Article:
7. The next case relied on by Mr. Kolah is Lakshmanan Chettiar v. Commissioner of Income-tax, Madras 3 I. T. C. 421 : A. I. R 1929 Mad. 675 That case dealt with a particular type of loans known as tawanai loans and the learned Judges of the Madras High Court were at pains to point out the distinguishing feature of the loans advanced under that particular system, and the distinguishing feature was that if the interest on the loan was not received it was added on to the principal and a receipt was actually issued as if the interest had been received on that date. The Court there was considering the question of a sum of Rs. 5,578 and the contention of the assessee was that the interest on sums lent to persons in Ceylon and Straits Settlement accrued and arose outside British India and could not be taxed as income unless and until it was actually received in British India. The sum of Rs. 5,578 represented the interest on the loans lent and advanced to persons in Ceylon and the Straits Settlement. Under the old law if profits or income accrued outside British India, unless they were received in or brought into British India they were not taxable, and therefore the Court had to consider whether they were received in British India, and the Court came to that conclusion on the special facts of the case having considered the unusual characteristics of tawanai loans. Therefore, I do not read this decision to lay down that when income or profits have accrued in a particular place, they should be deemed to have been received in that place. As a matter of fact this case has made a distinction between the accrual of income or profits at a particular place and the receipt of that income at a different place, because although the income had accrued in Ceylon and the Straits Settlement as the income was received in British India the Court held that the sum of Rs. 5,578 was liable to tax.
8. The next ease relied on by Mr. Kolah was Subramaniam Chettiar v. Commissioner of Income-tax 2 I. T. C. 365 : A. I. R. 1927 Mad. 841. There two questions were submitted for the opinion of the Court and they were (p. 368) :
'(1) In the circumstances of this case can the interest on the loans or advances made by the assessee to the partnership firm at Penang be said to be income accruing or arising in British India within the meaning of S. 4(1), Income-tax Act ?
(2) If the answer to the above question is in the negative and if the income is one accruing or arising without British India to a person resident in British India is the income one received in British India so as to make it taxable under S. 4 read with Rs. 6, 10 and 13 of the Act?'
On the facts of the ease the Court held that the income arose in British India and therefore the question whether such income was received in British India so as to be taxable under the Act did not arise.
9. The assessee there kept his books of account on mercantile basis and credit entries used to be made on account of interest due by debtors in foreign places and the Court expressed its opinion that the assessee treated the interest as paid when the entries were made though the interest was not actually received and therefore the question whether payment had actually been received or not was immaterial and profits and income must be deemed to accrue or arise when the entries were made by the assessee. This decision merely supports Mr. Kolah's contention that the sale proceeds must be deemed to accrue or arise in Baroda when the entries were made by the assessee company, which maintains its books on the mercantile basis, but this case does not support his contention that the sale proceeds were received or must be deemed to have been received in Baroda merely because the entries with regard to them were made in the books of account of the assessee company. Therefore, in my opinion, it is not a correct proposition in law to lay down that when profits or income accrue or arise at a certain place it must be deemed to have been received at that place.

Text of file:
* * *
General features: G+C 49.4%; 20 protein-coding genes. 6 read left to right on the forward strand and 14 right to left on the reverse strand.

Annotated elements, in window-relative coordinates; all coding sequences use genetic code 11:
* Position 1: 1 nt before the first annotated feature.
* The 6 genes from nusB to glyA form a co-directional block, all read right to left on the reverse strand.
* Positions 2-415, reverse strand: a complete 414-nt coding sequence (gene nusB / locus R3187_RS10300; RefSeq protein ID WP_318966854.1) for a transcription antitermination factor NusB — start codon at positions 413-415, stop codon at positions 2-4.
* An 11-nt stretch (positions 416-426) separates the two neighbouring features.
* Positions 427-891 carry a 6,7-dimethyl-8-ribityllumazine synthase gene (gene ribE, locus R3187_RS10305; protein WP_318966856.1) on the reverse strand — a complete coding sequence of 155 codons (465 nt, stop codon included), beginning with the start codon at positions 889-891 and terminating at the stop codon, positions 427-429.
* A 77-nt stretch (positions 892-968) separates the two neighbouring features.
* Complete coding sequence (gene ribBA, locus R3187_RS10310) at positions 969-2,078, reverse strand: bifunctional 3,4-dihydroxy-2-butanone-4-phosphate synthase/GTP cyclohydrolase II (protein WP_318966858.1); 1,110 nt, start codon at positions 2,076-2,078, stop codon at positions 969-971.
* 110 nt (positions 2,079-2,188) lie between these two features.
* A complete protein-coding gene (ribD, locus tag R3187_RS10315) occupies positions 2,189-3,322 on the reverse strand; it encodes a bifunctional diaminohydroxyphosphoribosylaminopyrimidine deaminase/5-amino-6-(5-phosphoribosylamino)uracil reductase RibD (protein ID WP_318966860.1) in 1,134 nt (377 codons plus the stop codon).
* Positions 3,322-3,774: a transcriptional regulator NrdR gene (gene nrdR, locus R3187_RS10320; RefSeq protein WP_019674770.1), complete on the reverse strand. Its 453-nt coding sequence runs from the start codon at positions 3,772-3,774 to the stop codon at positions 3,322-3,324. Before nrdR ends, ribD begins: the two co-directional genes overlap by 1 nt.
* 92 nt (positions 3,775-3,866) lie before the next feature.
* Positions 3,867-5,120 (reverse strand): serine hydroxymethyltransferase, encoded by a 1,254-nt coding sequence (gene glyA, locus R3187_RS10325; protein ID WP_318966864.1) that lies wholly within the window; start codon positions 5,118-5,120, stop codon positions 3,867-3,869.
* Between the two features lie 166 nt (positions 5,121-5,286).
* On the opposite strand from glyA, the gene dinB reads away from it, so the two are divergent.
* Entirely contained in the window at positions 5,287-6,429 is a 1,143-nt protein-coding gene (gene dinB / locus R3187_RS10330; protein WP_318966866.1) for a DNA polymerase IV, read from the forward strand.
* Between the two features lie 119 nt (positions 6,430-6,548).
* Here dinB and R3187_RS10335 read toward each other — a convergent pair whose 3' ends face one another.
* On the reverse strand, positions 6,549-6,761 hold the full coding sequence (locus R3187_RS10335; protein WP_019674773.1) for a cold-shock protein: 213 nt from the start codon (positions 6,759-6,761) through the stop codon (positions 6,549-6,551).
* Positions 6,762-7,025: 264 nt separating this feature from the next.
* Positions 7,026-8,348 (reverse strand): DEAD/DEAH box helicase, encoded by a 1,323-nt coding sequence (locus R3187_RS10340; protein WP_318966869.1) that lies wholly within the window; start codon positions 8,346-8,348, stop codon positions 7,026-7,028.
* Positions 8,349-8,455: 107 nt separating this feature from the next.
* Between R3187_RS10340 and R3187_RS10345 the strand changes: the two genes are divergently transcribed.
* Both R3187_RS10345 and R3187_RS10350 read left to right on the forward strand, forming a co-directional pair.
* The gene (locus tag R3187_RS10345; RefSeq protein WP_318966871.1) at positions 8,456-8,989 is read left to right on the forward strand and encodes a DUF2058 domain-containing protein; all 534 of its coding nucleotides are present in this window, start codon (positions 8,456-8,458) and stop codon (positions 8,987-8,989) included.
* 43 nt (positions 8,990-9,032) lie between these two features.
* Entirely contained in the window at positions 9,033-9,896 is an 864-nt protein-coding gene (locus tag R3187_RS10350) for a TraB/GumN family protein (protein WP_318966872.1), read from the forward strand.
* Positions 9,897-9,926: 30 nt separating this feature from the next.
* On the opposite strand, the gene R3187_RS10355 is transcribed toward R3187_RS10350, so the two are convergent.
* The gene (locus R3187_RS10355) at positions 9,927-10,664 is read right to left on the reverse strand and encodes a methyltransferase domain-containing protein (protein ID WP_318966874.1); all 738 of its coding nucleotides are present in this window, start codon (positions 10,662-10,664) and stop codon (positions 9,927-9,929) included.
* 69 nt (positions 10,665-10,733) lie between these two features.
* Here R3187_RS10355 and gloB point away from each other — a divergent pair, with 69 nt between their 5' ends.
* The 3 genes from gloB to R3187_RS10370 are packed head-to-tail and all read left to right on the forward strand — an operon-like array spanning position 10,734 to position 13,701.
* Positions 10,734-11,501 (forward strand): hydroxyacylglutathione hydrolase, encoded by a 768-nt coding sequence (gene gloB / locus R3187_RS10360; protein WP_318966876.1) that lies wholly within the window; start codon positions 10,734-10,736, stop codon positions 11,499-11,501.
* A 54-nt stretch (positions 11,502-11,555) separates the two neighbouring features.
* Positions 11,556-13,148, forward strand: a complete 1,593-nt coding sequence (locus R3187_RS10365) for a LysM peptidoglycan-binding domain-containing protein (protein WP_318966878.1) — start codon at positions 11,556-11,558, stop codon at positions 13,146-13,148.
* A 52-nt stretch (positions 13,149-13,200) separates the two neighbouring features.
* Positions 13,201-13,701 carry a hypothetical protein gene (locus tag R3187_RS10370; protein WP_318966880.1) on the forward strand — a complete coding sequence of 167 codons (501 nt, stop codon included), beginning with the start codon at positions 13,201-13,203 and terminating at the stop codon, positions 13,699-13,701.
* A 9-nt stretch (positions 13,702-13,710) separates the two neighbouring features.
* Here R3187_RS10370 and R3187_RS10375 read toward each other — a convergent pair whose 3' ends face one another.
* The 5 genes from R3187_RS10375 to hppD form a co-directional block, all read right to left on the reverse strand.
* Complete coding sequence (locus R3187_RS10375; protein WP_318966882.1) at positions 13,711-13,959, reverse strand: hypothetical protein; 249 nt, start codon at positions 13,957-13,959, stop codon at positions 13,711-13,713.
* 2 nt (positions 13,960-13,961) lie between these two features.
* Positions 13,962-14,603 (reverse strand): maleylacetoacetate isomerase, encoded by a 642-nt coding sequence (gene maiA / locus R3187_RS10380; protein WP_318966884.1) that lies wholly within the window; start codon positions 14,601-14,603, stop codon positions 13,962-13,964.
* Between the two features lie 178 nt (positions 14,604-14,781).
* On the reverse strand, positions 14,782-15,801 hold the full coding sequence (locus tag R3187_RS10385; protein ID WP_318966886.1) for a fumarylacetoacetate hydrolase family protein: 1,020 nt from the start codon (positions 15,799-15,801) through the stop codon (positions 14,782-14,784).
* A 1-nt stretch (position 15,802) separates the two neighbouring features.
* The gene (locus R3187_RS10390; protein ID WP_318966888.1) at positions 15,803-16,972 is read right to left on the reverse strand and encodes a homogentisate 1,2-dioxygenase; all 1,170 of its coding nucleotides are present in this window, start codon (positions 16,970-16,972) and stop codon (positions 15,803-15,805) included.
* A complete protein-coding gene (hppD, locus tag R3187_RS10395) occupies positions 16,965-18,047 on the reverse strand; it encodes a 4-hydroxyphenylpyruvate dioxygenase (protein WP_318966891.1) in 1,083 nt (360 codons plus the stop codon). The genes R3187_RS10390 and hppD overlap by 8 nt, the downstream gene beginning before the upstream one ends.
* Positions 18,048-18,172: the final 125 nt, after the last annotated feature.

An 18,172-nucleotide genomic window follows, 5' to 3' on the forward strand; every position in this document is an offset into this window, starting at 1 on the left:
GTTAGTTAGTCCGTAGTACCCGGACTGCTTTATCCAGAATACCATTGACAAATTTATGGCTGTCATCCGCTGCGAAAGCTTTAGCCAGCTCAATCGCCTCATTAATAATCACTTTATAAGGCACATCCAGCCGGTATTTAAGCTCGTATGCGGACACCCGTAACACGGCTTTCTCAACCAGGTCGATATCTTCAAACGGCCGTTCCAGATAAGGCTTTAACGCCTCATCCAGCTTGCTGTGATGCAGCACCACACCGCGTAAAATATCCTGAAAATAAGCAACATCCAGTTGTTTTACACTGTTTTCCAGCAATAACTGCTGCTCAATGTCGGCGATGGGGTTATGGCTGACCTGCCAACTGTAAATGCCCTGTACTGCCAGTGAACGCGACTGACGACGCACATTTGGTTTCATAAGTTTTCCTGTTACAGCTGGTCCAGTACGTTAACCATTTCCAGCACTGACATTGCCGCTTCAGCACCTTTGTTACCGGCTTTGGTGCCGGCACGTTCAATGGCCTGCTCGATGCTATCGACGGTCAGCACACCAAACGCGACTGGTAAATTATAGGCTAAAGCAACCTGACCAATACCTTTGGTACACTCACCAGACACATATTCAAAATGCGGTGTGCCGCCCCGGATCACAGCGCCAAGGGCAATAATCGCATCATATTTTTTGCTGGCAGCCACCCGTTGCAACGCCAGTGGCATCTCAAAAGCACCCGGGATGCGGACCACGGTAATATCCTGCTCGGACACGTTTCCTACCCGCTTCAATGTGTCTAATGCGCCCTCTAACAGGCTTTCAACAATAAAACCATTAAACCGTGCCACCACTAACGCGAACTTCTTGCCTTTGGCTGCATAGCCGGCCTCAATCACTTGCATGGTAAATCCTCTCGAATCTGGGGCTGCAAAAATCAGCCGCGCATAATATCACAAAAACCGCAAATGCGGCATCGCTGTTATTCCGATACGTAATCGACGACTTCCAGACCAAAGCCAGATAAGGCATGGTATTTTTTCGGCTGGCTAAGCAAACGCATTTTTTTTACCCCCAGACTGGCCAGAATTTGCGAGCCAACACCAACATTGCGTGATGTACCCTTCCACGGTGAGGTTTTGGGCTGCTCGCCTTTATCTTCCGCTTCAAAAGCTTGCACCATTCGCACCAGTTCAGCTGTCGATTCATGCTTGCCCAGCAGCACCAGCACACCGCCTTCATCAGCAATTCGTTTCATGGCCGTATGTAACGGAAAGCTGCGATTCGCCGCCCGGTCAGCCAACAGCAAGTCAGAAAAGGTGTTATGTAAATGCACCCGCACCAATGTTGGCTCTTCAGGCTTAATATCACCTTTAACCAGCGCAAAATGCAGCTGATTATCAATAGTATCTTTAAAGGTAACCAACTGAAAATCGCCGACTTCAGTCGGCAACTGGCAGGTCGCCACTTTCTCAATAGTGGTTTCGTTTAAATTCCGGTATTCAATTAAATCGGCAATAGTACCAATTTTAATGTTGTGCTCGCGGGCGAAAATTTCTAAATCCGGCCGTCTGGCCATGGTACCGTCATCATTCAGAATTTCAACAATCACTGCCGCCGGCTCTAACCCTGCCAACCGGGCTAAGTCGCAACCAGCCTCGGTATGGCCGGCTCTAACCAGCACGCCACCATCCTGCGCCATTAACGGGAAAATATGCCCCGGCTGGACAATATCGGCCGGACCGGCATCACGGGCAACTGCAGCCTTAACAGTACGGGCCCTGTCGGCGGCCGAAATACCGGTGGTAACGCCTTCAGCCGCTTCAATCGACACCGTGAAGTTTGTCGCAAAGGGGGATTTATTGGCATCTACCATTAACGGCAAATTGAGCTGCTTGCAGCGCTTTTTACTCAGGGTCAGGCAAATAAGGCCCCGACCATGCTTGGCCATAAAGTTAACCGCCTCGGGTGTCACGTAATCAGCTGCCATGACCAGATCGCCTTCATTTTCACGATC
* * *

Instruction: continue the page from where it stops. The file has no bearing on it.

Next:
10. I cannot accept Mr. Kolah's contention that what was received in British India was a debt due to the aasessee by the merchants. The true characteristic of the payments made was not a debt but sale proceeds which although they had accrued and arisen had not yet been paid. Mr. Kolah has alternatively contended that the sale proceeds must be deemed to have been received in Baroda when the entries were made, and when payments were actually made they must be deemed to be a second receipt of the sale proceeds. The contention is entirely untenable and its refutation is to be found on the face of the contention. As I have held that the sale proceeds cannot be deemed to have been received at Baroda the rather curious proposition advanced that the sale proceeds should be deemed to received a second time in British India does not arise for determination.
11. It cannot be disputed that if we came to the conclusion that Rs. 12,68,480 were received in British India, then this sum will include the profits and gains of the business of the assessee company. As to what is the proportion that the profits bear to the total sale proceeds is a matter of calculation which will have to be done by the Department.